When you combine these two problems, you quickly have a vehicle that needs an extensive repair to get back on the road. If you find coolant in the oil pan, take your vehicle to a repair shop right away. You can easily identify the coolant in the sump because the oil will look milky if you check the oil level on the dipstick.

4. Visible refrigerant leak

If you have a leaking intake manifold gasket, there are a few ways the coolant can go. First, it can enter the combustion chamber, where excess smoke is generated, or it can fuse with the oil, allowing coolant to be introduced into the oil tank. But it can also come off the side of the outside of the intake manifold.

If this is the case, excessive smoke may be emitted from the top of the engine if the coolant burns before it reaches the ground. Or you have a visible coolant leak on the ground under your vehicle. Either way, if you trace the leak back to the intake manifold, you’ve found your problem.

5. Motor Overheating

The three most prominent symptoms of a leaking intake manifold all relate to coolant leaks. Since the coolant’s job is to keep your engine from overheating, it’s not surprising that if it’s not working properly it can overheat your engine.

This won’t happen right away and usually happens when the system is out of coolant. But if you have an overheated engine and can’t figure out where the coolant is going, chances are it’s coming from a leak in the intake manifold.

Intake Manifold Gasket Function:

The function of the intake manifolds is to direct the correct fluids, gases and engine needs to the correct location in the engine. The intake manifold gasket helps with this by eliminating possible escape routes for these liquids or gases.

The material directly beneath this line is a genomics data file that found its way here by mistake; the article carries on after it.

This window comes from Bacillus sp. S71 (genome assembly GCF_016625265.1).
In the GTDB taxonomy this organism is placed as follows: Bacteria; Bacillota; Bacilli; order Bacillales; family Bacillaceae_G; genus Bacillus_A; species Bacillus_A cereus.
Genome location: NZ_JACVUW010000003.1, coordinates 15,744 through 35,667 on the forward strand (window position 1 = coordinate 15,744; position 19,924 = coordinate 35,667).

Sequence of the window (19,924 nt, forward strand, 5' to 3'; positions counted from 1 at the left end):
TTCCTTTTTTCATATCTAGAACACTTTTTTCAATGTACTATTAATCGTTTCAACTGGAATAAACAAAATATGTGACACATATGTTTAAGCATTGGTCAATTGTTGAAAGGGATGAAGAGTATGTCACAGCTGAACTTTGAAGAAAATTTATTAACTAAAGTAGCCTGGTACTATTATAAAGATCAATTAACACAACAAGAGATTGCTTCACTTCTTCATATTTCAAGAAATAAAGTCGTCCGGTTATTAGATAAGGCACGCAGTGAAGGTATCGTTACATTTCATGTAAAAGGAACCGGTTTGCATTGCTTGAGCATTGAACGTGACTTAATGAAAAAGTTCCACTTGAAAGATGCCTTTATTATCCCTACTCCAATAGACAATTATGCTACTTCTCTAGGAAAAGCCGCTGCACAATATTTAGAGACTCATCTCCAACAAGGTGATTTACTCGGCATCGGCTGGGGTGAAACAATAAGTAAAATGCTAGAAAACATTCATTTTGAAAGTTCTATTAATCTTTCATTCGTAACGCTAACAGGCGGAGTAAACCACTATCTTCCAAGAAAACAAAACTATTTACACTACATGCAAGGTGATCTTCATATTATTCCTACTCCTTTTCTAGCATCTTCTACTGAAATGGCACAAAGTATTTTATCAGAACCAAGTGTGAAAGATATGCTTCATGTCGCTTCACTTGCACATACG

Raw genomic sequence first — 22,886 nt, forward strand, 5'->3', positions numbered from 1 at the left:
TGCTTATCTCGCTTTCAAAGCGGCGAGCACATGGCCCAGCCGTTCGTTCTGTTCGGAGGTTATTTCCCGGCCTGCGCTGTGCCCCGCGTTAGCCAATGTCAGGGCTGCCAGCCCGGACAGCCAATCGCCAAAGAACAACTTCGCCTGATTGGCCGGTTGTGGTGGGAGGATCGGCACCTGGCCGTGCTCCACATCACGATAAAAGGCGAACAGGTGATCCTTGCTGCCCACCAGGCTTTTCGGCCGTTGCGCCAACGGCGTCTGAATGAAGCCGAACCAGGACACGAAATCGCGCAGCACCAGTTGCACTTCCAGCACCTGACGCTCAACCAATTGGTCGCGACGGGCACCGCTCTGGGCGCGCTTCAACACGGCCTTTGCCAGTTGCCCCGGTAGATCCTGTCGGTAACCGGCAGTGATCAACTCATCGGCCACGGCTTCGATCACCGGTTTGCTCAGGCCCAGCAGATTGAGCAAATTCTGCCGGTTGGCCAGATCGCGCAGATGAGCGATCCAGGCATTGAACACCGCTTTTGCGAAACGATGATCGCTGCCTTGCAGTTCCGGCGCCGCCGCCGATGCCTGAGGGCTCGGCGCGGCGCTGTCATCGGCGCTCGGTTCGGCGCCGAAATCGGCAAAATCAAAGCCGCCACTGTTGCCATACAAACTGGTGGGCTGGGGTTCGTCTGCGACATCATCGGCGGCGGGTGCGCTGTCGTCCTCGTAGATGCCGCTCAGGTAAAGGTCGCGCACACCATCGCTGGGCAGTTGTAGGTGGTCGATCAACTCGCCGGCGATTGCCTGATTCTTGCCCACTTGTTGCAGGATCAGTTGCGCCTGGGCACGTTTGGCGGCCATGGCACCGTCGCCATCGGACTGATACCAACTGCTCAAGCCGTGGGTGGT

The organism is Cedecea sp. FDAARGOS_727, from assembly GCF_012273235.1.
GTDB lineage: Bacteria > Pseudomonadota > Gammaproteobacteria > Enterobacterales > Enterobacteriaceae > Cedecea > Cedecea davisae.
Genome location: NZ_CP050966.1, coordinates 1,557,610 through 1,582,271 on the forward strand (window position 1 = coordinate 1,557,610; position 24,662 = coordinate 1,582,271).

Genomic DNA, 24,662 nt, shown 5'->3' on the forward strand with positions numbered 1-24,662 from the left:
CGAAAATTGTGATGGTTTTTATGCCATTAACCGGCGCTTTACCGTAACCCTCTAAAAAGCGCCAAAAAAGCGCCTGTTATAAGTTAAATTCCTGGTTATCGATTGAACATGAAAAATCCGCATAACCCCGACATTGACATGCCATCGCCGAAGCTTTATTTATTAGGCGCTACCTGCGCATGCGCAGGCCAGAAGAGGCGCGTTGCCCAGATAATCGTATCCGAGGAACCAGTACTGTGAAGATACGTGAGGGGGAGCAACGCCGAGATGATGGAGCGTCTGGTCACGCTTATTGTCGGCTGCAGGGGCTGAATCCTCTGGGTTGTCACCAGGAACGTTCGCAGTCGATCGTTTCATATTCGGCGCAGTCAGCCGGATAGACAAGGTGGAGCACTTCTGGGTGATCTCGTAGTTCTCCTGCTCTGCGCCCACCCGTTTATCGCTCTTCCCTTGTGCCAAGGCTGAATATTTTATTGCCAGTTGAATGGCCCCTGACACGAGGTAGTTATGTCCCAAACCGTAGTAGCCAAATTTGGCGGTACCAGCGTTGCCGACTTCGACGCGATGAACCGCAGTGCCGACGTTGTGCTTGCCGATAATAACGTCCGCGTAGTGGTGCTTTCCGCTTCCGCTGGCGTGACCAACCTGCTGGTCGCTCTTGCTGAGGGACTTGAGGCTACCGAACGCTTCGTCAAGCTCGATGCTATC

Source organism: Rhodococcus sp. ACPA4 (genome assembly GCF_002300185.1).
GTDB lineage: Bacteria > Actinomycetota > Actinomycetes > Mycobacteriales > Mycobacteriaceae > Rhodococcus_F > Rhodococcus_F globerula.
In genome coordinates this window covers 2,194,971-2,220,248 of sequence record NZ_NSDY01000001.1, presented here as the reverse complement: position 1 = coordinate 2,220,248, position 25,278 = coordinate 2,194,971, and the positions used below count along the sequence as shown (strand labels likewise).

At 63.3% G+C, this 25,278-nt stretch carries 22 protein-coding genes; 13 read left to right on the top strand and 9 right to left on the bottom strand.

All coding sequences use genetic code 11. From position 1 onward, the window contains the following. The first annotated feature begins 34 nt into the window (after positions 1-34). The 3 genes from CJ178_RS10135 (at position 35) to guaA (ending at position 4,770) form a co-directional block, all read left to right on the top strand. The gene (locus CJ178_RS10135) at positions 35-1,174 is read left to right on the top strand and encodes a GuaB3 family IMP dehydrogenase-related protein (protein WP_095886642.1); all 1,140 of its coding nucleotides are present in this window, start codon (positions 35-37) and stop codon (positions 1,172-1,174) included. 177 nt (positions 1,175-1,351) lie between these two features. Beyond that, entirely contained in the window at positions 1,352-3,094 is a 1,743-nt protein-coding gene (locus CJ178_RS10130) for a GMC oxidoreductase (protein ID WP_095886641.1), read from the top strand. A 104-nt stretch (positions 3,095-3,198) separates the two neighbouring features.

The intake manifold gasket forms seals around each of the passages in the intake manifold, keeping everything where it’s supposed to be. It may not sound that complicated, and it isn’t, but that doesn’t make it any less important.

Location of intake manifold gasket:

Your vehicle’s intake manifold gasket is located near the engine’s cylinder head between the intake manifold and cylinder head. With V-shaped motors, it is usually located between both heads. For inline motors, it is usually on one side.

It’s usually not that hard to get to the intake manifold, but there can be a lot of electrical components on top. Not only can this make it difficult to access the intake manifold, but it can also make viewing difficult.

Intake Manifold Gasket Replacement Cost

The average intake manifold gasket replacement cost is between $80 and $400 depending on the car model and labor costs. An intake manifold gasket costs between $30 and $100 and labor costs between $50 and $300.

The intake manifold gasket itself is often quite inexpensive, but most of the replacement cost comes from labor costs. This is because you have to remove the entire intake manifold to get to the gasket.

Sometimes the intake manifold will burst, causing a leak near the gasket, and in this case you can expect a new $200 to $800 intake manifold.